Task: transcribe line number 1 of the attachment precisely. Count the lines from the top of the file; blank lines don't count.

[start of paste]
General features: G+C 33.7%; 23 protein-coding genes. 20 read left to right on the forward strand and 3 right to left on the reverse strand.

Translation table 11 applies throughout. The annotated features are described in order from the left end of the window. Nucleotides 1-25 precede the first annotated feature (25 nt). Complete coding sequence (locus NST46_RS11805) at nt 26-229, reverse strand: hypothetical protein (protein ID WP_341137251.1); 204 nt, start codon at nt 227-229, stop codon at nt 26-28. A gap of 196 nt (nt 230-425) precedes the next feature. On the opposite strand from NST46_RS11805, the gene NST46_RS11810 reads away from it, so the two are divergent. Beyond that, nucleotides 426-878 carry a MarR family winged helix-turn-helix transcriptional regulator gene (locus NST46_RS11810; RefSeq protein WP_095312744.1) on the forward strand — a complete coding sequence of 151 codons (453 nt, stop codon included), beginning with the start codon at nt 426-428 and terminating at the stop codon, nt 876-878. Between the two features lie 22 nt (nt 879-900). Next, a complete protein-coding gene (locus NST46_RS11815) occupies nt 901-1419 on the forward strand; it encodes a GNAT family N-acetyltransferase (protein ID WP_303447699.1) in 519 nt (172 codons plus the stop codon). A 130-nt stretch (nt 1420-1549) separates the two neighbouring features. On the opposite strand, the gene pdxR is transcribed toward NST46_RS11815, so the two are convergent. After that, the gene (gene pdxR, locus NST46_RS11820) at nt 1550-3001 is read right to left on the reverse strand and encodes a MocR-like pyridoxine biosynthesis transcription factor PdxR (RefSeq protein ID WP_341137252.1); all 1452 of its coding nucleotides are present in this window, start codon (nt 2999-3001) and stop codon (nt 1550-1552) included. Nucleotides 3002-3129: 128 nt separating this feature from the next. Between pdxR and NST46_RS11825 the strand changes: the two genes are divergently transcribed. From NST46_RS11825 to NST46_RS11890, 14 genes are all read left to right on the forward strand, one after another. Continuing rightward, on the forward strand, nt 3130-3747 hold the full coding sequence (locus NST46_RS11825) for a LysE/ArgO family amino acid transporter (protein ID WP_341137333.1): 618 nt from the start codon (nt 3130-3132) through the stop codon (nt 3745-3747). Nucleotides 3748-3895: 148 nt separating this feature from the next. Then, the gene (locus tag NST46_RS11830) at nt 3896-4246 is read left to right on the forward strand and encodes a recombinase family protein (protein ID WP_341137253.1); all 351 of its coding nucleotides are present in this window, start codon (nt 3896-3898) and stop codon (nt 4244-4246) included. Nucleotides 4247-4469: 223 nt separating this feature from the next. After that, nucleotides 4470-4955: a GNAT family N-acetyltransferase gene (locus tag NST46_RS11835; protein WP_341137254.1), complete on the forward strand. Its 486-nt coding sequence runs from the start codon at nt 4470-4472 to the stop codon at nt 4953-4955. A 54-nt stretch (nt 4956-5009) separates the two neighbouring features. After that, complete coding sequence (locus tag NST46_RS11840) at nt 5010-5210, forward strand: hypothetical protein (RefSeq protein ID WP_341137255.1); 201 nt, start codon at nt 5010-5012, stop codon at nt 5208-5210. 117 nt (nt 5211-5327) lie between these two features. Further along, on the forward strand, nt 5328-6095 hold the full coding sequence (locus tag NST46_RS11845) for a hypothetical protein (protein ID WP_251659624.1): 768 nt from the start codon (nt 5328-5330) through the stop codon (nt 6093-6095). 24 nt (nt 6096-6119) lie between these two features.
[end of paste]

General features: G+C 33.7%; 23 protein-coding genes. 20 read left to right on the forward strand and 3 right to left on the reverse strand.